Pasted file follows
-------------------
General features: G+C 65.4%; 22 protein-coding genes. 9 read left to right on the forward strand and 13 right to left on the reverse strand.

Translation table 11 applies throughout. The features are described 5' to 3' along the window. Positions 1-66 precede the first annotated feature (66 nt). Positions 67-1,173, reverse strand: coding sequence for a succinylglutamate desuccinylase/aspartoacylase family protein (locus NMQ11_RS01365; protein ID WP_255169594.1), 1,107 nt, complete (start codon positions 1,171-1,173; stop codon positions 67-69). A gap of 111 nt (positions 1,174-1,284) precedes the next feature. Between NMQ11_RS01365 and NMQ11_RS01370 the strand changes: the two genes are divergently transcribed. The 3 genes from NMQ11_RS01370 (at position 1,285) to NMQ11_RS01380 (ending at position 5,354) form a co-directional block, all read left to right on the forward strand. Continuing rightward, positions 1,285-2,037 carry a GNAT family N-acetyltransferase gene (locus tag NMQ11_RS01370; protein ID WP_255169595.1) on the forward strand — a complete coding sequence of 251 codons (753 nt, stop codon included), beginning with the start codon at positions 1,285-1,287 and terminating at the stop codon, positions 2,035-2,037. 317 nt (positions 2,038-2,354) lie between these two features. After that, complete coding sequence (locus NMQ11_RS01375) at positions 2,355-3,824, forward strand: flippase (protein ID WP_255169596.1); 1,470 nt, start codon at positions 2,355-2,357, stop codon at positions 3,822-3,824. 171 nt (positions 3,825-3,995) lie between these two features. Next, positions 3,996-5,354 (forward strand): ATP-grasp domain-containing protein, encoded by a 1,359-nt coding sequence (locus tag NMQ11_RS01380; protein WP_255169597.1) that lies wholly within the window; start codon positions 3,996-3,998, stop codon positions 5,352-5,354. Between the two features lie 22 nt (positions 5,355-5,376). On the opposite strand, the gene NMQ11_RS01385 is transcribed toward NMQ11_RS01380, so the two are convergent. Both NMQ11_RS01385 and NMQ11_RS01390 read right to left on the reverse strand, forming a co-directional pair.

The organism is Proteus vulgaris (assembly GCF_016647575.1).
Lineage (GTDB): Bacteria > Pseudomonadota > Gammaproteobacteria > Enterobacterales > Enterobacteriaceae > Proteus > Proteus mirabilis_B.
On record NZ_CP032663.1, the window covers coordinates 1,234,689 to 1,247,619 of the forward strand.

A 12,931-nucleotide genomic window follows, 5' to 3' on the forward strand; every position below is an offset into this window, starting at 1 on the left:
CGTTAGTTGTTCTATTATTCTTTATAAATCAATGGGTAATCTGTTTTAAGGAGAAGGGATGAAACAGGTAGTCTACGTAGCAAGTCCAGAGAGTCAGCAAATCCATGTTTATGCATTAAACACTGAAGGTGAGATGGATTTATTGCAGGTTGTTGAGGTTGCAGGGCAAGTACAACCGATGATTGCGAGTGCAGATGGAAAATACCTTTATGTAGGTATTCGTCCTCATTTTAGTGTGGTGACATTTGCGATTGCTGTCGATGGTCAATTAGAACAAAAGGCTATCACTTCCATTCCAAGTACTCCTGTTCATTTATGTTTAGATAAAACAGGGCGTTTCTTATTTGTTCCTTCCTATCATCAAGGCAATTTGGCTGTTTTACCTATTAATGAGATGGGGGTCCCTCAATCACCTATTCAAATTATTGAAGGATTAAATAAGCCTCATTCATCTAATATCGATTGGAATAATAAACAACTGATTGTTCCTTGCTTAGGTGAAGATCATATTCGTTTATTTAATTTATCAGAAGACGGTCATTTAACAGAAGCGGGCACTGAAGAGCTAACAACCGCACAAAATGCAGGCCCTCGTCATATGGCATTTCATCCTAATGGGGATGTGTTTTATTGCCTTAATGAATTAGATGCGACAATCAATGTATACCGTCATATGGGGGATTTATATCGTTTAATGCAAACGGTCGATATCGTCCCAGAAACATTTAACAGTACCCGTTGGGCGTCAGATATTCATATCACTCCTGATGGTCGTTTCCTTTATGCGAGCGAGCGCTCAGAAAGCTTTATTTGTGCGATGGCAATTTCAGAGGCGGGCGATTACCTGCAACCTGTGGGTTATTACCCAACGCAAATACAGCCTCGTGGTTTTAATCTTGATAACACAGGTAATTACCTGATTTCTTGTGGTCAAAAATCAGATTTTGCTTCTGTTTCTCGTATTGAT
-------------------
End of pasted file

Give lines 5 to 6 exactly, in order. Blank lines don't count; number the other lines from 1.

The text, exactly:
On record NZ_CP032663.1, the window covers coordinates 1,234,689 to 1,247,619 of the forward strand.

A 12,931-nucleotide genomic window follows, 5' to 3' on the forward strand; every position below is an offset into this window, starting at 1 on the left: